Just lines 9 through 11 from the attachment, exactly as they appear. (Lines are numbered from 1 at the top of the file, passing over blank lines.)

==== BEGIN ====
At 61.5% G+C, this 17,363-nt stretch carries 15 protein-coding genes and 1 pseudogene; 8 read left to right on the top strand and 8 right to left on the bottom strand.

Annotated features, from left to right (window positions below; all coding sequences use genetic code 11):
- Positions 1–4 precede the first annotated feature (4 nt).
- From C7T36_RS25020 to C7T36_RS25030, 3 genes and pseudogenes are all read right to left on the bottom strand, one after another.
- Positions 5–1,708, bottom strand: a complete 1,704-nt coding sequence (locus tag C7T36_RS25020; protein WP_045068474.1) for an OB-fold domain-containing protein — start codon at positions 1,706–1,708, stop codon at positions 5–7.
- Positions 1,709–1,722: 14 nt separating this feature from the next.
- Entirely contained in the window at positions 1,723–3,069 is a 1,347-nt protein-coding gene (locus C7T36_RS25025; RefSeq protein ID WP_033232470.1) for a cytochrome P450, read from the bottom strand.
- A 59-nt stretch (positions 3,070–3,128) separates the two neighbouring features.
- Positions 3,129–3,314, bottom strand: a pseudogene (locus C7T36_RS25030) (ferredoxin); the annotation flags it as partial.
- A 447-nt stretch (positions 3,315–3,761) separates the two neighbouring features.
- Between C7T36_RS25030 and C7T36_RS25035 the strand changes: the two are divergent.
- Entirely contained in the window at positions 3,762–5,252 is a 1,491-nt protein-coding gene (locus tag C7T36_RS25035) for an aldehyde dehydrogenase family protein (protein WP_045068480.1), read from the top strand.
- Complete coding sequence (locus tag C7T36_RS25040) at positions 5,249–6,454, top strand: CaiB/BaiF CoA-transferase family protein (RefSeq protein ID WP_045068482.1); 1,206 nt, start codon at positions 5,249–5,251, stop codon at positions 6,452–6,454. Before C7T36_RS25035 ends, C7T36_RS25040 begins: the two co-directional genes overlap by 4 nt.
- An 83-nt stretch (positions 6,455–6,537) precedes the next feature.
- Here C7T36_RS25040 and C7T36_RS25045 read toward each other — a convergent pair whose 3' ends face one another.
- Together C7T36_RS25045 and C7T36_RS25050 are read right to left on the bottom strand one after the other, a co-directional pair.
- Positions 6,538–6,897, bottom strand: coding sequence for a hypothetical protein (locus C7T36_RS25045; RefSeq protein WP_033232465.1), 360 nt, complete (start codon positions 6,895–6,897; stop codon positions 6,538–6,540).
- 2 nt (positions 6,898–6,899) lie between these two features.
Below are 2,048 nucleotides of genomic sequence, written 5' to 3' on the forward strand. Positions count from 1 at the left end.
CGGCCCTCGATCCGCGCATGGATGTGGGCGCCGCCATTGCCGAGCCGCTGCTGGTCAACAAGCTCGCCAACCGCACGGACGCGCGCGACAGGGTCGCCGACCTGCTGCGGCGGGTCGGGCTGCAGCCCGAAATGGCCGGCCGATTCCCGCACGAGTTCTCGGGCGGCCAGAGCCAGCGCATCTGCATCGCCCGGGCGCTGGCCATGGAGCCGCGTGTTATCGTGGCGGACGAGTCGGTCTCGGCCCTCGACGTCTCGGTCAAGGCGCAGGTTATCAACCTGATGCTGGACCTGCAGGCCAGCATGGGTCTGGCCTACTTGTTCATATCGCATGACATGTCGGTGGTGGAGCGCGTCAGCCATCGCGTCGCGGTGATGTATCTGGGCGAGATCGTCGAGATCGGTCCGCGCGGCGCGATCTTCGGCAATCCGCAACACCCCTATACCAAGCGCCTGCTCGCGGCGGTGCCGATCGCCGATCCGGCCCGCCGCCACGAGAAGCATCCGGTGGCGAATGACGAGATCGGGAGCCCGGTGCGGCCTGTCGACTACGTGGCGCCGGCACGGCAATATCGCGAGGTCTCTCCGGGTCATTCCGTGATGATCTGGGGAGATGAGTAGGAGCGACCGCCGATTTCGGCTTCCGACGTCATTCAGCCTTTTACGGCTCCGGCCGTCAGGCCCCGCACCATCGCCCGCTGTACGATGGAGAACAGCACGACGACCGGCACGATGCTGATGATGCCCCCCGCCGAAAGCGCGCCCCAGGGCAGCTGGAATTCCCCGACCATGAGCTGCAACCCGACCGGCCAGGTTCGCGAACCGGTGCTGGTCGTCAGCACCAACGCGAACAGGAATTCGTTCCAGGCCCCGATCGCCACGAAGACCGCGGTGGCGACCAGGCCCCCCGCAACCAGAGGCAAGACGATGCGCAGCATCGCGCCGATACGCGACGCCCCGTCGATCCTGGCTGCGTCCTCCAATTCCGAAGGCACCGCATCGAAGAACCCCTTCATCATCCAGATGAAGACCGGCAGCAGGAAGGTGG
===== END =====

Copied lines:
- Positions 3,129–3,314, bottom strand: a pseudogene (locus C7T36_RS25030) (ferredoxin); the annotation flags it as partial.
- A 447-nt stretch (positions 3,315–3,761) separates the two neighbouring features.
- Between C7T36_RS25030 and C7T36_RS25035 the strand changes: the two are divergent.